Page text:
Novelty singer Gordon Polk began his career as part of the Town Criers vocal quartet in the early 1940s. He quickly became one of the standout members of the group and by the mid-1940s had begun to work as a featured vocalist while still remaining with the quartet. After leaving the Criers in 1948, he continued as a band singer through the mid-1950s. Known for his comedic skills, Polk, who was once unflatteringly described by a Billboard magazine reviewer as a “cadaverous guy who looks like Boris Karloff” and whose name was once famously mispronounced by a radio announcer as “Golden Pork,” applied his talents to television as a character actor in the late 1950s.
The Polk siblings, Gordon, Elva, Vernon, and Lucy Ann, from oldest to youngest, were born in Idaho during the 1920s and raised in Spokane, Washington, where the family moved not long after Lucy Ann’s birth. As children they began performing at a young age, often at local theaters to gain free admission to films. In addition to singing, they backed themselves by playing guitar, bass and xylophone. In 1936, billed as the Four Polks, they earned their own radio program on Spokane station KHQ. They also sang on KHPY and later spent a year on Seattle radio before winning a contest sponsored by Al Pierce, who brought them to Los Angeles in 1940 or 1941 to sing on his radio program. The siblings, along with their parents, remained in California, performing at local clubs and theaters and making two soundies for RCM, The Old Oaken Bucket and Miss You, before they caught the attention of bandleader Bobby Sherwood, who hired them for his band in mid-1942.
The Four Polks stayed with Sherwood only a few months, joining Les Brown’s band in November 1942, where pianist Willie Rowland dubbed them the Town Criers, the name that they would use for the rest of the decade. With Brown, the group began to attract national attention. After leaving the orchestra at the end of 1943, they did club and radio work before ending up with Bob Crosby, touring with his band and appearing on his radio program. They made their first recording with Crosby in summer 1944 on the ARA label, just before he entered the Marines. With Crosby in the service, they became part of Kay Kyser’s College of Musical Knowledge. When Crosby returned from the service in late 1945, they once again joined him while also still appearing with Kyser. They recorded again on the ARA in 1945.
The Polk siblings remained together until at least early 1945. Sometime after that and before mid-1946, both Elva and Vernon left the group. Gordon and Lucy Ann continued on with the Town Criers, bringing in replacements. Aside from singing, their act featured comedy, mostly provided by Gordon, and gimmicks. They appeared in two films in 1945, RKO’s Radio Stars on Parade and an uncredited appearance in Columbia’s musical western Song of the Prairie starring Ken Curtis. In 1946, they appeared in another Columbia Ken Curtis musical western, Cowboy Blues, for which they received credit.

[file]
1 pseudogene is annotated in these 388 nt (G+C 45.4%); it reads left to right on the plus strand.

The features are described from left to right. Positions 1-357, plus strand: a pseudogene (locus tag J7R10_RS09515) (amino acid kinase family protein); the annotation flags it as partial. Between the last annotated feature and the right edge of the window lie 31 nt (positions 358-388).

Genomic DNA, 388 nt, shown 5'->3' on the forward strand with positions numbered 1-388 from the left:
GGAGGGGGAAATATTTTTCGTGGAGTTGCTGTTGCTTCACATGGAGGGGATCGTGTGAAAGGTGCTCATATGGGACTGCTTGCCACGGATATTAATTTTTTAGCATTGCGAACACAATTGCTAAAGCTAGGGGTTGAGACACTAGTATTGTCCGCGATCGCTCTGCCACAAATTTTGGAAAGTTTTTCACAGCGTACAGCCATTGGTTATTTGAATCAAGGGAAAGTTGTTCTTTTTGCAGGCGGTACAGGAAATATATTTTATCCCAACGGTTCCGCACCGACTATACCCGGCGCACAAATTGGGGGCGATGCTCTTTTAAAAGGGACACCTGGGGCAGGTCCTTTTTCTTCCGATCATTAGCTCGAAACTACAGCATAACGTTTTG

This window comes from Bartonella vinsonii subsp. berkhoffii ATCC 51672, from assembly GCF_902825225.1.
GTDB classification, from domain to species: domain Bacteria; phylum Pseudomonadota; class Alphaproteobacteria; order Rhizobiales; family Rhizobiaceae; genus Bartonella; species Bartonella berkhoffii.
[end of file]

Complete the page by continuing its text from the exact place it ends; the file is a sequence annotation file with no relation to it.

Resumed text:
By the mid-1940s, both Gordon and Lucy Ann had begun to make names for themselves as soloists. In 1946, Gordon became featured novelty singer for Crosby’s post-war band, making his first solo recordings with the group on ARA. Gordon also recorded as vocalist for Don Brassfield and His Swing Sextette on the Mastertone label that year as well. In addition to their solo work, both Lucy Ann and Gordon continued singing with the Town Criers, who still appeared with both bands throughout 1946. The vocal group made several recordings on the ARA label and also recorded for the Music Survey label, which pre-tested songs for music publishing firms.
By early 1947, the Town Criers had left Kyser, though they remained with Crosby, touring with his orchestra and appearing on his radio show until May 1947, when they joined Tommy Dorsey’s new group, formed after his original outfit had disbanded in December 1946. Aside from their duties with the Town Criers, both Gordon and Lucy Ann were also featured singers for Dorsey. The Town Criers, with Gordon and Lucy Ann, left Dorsey in March 1948 to do a solo act, bringing in three more members. The new act failed to take off and both Polks returned to Dorsey in May, this time without the Town Criers.
After Dorsey released Gordon in late 1948 as part of a cost-cutting measure, Polk went on to sing for a variety of big bands, including Frank DeVol in late 1950, Skinnay Ennis in early 1952, and Harry James in mid-1952. Polk rejoined Dorsey in early 1953 and remained with the new combined Dorsey Brothers orchestra when Tommy and Jimmy reunited the following year, finally leaving in mid-1954. He then sang on Al Donahue’s KABC television show in August of that year and joined Vido Musso’s band around the same time. In early 1955, he was back with James.
Polk left James by mid-1955, teaming up with Gene Wesson in a comedy night club act. The duo received good reviews and earned a contract with NBC to appear on variety shows. In 1956, Polk opened on Broadway as part of the Ethel Merman vehicle Happy Hunting. His comedy talents brought him into the world of television as a character actor starting in 1957. He appeared on a number of programs, mostly playing rural or western types. His credit’s included The Real McCoy’s, The Phil Silvers Show, Have Gun Will Travel, Death Valley Days, and Wanted: Dead of Alive. He also appeared in the 1960 film Inherit the Wind.
Tragically, Polk’s career was cut short in June 1960 when he passed away in Hollywood during heart surgery. He was only 36.
Brassfield’s sextet also included clarinetist Gus Bivona and guitarist Ralph Collier, who were the other two members of the Town Criers at that time. ↩︎